I've had a hard time articulating my feelings lately. The words in my head aren't doing my heart justice, and that's frustrating for me. Tonight, my 5-year-old daughter, Morgan, expressed what I knew was coming for a couple of weeks now. And the fact that she can't say her "r" sound makes it even more heartbreakingly beautiful. So, I've decided to let her do the talking.
"Mommy! This isn't wight! It's not the same without my bwother. I want to hold him. I want to see him. I want to hear his little giggle. Wemember his giggle, Mommy? Wemember how he used to destwoy my towers in the living woom? Wemember how he laid his head on my chest when I hugged him, and then pushed me away when he was all done? Do you wemember, Mommy?"
I remember, baby. I remember every second of every day. I remember when I'm playing with you outside. I remember when I'm forcing a smile because you've drawn a picture of him. I remember when you smile and I see the same crinkle in your eyes as your baby brother. I remember when I hold you in the chair and the softest scent of baby shampoo nearly breaks me in half. I remember in the car, in my bed, in the kitchen, in the store, in the dentist's office. I remember with every breath.
"I know I don't get to decide for my soul, but sometimes I don't like being here. Sometimes I want to be an angel and go to heaven and just get to see his face again. It isn't faiw, Mommy. My othew fwiends get to play with their bwothers every night. I just want one mowe time. Do you want one mowe time, Mommy?"
Sometimes the pain of living is so overwhelming, I feel as though it can be seen as some sort of color emanating from my body. Is it red for angry? Is it blue for pain? Black for emptiness? I know this feeling well, baby. Sometimes I hate the people I see. I hate the trees, and the ground, and the sky, and the "rainbows denoting salvation and promise for tomorrow." I hate the air that I breathe. It's at those times that no amount of placating, no ridiculous platitude can pull me from the depths of the Hell that I'm in.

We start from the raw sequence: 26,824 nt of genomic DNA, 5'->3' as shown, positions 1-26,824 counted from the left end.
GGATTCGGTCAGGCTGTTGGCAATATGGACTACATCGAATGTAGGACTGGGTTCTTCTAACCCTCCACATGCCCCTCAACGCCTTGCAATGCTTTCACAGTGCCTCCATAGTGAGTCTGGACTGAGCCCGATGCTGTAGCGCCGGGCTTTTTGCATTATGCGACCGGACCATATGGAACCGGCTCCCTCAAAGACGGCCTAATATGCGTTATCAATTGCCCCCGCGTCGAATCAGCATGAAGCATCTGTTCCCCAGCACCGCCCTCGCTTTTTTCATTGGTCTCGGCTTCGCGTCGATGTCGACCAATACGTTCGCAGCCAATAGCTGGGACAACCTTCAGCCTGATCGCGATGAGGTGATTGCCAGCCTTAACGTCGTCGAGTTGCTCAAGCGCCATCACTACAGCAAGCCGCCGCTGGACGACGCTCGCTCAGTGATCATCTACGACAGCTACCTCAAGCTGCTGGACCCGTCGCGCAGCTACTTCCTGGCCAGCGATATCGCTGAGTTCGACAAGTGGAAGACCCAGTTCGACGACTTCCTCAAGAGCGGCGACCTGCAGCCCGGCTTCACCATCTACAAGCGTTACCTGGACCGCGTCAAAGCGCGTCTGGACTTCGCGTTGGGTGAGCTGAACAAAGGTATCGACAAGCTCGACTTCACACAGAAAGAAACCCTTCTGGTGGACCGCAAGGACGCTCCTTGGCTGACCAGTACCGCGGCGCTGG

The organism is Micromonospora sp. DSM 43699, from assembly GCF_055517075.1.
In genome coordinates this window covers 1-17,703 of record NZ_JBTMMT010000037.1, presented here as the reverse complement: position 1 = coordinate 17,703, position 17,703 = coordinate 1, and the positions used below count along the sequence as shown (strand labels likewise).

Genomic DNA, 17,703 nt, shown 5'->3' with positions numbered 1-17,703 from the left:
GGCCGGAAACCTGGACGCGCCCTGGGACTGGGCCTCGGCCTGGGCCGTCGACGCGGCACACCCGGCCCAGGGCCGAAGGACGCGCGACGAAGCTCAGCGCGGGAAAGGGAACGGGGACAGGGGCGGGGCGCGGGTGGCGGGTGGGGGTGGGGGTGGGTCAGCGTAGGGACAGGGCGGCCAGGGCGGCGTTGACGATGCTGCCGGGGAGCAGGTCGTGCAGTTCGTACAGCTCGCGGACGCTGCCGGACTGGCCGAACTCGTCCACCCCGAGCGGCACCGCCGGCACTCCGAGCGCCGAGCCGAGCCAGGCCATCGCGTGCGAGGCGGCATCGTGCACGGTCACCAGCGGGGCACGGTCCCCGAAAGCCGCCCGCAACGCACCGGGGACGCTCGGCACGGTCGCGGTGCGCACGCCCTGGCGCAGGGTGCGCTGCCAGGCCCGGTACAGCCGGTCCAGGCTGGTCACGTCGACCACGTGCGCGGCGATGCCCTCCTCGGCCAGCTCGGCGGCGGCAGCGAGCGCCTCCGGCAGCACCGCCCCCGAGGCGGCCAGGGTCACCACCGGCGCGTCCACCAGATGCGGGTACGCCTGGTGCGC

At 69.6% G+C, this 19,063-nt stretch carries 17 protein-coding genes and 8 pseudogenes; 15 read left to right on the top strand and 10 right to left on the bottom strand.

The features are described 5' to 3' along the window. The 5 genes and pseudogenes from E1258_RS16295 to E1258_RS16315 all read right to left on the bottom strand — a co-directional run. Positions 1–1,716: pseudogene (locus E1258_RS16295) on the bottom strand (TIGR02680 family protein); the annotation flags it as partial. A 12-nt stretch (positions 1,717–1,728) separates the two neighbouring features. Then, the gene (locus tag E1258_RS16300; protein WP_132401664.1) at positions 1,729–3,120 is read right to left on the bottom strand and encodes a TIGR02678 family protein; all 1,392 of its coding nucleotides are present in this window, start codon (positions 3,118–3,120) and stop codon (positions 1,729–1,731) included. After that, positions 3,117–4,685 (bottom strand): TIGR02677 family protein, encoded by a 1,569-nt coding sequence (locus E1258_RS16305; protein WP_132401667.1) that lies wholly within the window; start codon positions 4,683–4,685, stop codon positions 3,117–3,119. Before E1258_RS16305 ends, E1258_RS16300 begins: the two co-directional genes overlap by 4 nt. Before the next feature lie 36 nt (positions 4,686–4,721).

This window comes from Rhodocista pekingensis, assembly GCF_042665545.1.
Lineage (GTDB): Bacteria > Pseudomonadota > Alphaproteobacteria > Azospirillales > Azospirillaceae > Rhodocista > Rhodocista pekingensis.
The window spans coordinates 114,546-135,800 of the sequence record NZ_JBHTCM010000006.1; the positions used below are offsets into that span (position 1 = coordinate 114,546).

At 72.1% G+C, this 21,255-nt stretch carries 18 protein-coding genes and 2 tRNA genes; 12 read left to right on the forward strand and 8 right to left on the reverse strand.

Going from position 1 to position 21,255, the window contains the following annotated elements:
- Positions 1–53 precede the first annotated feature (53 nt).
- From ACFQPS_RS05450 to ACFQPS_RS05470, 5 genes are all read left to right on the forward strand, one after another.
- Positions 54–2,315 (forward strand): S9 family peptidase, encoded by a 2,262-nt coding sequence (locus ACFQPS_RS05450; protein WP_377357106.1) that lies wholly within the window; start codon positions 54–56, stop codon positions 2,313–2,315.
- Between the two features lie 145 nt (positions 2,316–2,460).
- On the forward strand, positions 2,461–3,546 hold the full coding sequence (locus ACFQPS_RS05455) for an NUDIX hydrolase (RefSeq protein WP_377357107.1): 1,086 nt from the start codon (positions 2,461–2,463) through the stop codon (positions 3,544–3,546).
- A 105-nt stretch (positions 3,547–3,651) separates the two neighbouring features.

Through choked sobs: "Mom-my, I-just-want-him-back. I-can't-stop-the-cwying-some-times. Help me, Mommy. Can you make my heawt stop huwting like it's bwoken? Does your heawt huwt too, Mommy? Do you have the bad cwying sometimes, too?"
There are times when the pain is so much a part of my being that I can do nothing else but break. It's during these times that I have to just stop everything else. It doesn't matter if my house "needs" cleaned, or if I "need" to get a workout in. Nothing else matters but my need to crumble into a heap of heaving sobs. And now, I have to witness yet one more thing that I can't fix, can't heal with a hug. Tonight, I had to be on the other side of those sobs. She has the same guttural scream, the same pleading in her eyes. But this time, I was doing the watching. I took cues from my sources of strength. I held her as she cried and was silent as she screamed. I waited until her breathing slowed and evened out before I tried to offer comfort. I avoided saying things like, "he's in a better place." Instead, I just promised to love her, because that's the only thing I can promise anyway. I told her about the amazing gift I was given because of her. I told her how I would never have to wonder what E would look like when he's 5, 10, or 20. I'll never have to wonder because I seem him in her eyes every day.
"That is the best gift, Mommy. I don't need any pwesents fow my biwthday this year. All I wanted for my biwthday was to look in his cwib and have it NOT be empty. You should have your bwother with you when you tuwn 6. I still talk to him, but he doesn't answer me. I need to know he can hear me. I just want to see him one mowe time."
We stepped outside to get some air, and to our surprise, it had FINALLY stopped raining. Not only had the monsoon quieted, but the sun was actually trying to make an appearance. I looked toward it, and actually gasped out loud. It was BEAUTIFUL. I have seen the rays of the sun shining down through the clouds hundreds of times, but this I had never seen before. Rays of sunlight were shining straight UP. The sight was so breathtaking, and I couldn't help but imagine the immense beauty of this same sight from the other side of the clouds. I piled my children into our van and drove past the trees. I stopped, rolled down the window and said, "Hey, Morgie...I think someone is talking to you..."
The van was silent for a long time. I took a picture and just stared. Then from the back seat, I heard a soft, breathless whisper
"Thank you, Beastie..."